The Council delegation then met with President Joseph Kabila, with whom they discussed the post-electoral situation in the DRC, security issues and the reform of the military. French Ambassador Jean Marc de la Sabliere, the head of this leg of the Council trip, said that Kabila had brought up proposals for a Great Lakes security summit.
The Council delegation has also met with the countrys acting prime minister and other Cabinet officials, with members of the Senate and National Assembly and with civil society and community leaders.
U.N. SPECIAL REPRESENTATIVE FOR IRAQ
FORCEFULLY CONDEMNS BOMBING OF AL KHILLANI MOSQUE
Ashraf Qazi, the Secretary-Generals Special Representative for Iraq, forcefully condemned yesterdays bombing of the historically significant Al Khillani Mosque in the heart of Baghdad.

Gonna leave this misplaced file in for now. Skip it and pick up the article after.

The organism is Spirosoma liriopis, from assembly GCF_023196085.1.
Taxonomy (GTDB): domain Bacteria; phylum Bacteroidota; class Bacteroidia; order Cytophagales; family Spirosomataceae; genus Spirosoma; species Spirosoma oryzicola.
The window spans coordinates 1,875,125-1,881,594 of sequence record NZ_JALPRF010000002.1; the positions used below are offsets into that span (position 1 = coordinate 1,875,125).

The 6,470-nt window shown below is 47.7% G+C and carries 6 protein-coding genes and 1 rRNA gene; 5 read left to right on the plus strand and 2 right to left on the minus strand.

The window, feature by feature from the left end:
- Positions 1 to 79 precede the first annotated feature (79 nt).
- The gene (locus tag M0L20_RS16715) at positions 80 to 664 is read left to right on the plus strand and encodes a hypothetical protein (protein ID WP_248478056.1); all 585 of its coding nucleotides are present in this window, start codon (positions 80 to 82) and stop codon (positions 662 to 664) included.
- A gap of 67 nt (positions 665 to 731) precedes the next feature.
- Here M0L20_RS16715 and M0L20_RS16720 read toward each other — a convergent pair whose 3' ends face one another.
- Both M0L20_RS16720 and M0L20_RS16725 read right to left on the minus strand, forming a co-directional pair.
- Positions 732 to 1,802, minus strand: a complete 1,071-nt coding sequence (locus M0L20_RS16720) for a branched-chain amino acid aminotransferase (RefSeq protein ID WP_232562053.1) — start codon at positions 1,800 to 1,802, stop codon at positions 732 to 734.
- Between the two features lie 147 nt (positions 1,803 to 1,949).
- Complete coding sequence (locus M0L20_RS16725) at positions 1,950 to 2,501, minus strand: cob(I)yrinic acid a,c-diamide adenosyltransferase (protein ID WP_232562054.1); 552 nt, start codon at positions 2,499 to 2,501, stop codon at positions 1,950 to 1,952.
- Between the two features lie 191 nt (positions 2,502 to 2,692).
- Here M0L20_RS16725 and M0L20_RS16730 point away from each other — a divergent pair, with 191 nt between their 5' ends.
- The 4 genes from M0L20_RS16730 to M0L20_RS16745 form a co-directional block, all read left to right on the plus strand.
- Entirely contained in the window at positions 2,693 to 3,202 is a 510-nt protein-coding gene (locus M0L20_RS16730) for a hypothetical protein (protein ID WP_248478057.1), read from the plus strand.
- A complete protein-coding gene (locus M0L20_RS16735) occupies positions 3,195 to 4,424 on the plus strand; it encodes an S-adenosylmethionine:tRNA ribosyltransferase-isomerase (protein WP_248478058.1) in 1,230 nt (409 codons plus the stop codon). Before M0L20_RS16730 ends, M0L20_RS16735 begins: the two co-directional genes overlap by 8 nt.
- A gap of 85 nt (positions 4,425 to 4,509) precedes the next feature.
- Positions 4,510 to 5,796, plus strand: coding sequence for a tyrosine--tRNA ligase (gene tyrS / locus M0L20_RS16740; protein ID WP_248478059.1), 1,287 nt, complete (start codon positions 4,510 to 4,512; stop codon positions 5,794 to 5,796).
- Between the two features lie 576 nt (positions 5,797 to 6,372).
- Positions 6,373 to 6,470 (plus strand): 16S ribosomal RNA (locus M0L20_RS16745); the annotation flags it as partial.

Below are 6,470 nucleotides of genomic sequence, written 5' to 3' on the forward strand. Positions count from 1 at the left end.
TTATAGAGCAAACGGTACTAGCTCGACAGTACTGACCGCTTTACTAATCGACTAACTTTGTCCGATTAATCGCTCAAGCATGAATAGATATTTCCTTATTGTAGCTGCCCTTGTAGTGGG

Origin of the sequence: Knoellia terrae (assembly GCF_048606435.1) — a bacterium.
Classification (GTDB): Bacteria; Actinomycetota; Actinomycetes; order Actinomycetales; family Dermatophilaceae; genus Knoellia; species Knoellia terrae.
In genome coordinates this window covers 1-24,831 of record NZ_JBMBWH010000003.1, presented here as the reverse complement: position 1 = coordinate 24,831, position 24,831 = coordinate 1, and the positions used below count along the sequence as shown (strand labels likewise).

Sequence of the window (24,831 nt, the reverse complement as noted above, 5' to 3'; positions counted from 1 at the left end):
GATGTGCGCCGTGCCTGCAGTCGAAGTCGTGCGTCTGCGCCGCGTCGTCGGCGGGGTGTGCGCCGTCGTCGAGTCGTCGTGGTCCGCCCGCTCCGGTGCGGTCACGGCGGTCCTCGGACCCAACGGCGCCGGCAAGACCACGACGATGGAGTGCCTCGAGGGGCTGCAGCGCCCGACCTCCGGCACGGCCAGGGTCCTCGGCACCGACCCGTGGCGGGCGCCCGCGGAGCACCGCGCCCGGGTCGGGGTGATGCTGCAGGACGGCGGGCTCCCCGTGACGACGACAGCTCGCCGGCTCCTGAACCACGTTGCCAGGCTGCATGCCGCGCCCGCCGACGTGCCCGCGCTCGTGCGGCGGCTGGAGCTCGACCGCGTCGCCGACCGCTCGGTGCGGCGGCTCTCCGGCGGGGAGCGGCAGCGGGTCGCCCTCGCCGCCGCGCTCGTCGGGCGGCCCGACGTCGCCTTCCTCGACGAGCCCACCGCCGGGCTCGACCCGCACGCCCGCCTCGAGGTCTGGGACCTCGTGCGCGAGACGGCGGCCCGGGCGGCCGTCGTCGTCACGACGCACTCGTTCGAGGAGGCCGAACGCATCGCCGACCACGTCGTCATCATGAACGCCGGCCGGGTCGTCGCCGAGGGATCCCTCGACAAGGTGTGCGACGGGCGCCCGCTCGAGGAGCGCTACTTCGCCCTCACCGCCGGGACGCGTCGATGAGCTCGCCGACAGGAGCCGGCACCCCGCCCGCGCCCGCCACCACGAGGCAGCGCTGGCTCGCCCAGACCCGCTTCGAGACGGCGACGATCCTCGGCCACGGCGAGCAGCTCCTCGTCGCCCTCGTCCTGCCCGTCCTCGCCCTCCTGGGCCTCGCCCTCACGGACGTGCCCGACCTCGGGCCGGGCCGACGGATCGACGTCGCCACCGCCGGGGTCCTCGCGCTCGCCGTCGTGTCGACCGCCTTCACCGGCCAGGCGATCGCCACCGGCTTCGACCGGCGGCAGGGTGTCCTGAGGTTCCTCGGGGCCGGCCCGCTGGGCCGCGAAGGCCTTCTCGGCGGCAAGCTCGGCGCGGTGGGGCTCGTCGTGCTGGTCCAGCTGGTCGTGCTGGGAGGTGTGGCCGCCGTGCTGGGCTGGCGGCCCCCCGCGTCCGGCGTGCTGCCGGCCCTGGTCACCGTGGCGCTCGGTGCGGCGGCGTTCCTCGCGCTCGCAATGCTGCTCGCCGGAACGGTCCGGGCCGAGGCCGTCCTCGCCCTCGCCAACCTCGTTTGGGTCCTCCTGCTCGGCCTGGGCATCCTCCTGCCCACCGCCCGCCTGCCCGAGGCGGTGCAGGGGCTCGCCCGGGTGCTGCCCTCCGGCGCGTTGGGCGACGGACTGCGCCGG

Qazi described the bombing in one of Baghdads busiest areas as especially repugnant because it targeted worshippers leaving the noon prayer, resulting in the death and injury of more than 200 innocent civilians. He warned that the increased targeting of places of worship is aimed at pushing Iraq further into a sectarian war that threatens to engulf the whole country.
Qazi called on all Iraqis to reject violence and opt for unity and reconciliation, and also called on those responsible for law enforcement in Iraq to pursue the perpetrators and bring them to justice.
WESTERN SAHARA TALKS TO RESUME IN AUGUST
Talks carried out under UN auspices on Western Sahara wrapped up late yesterday afternoon at Greentree Estate in Manhasset, on Long Island.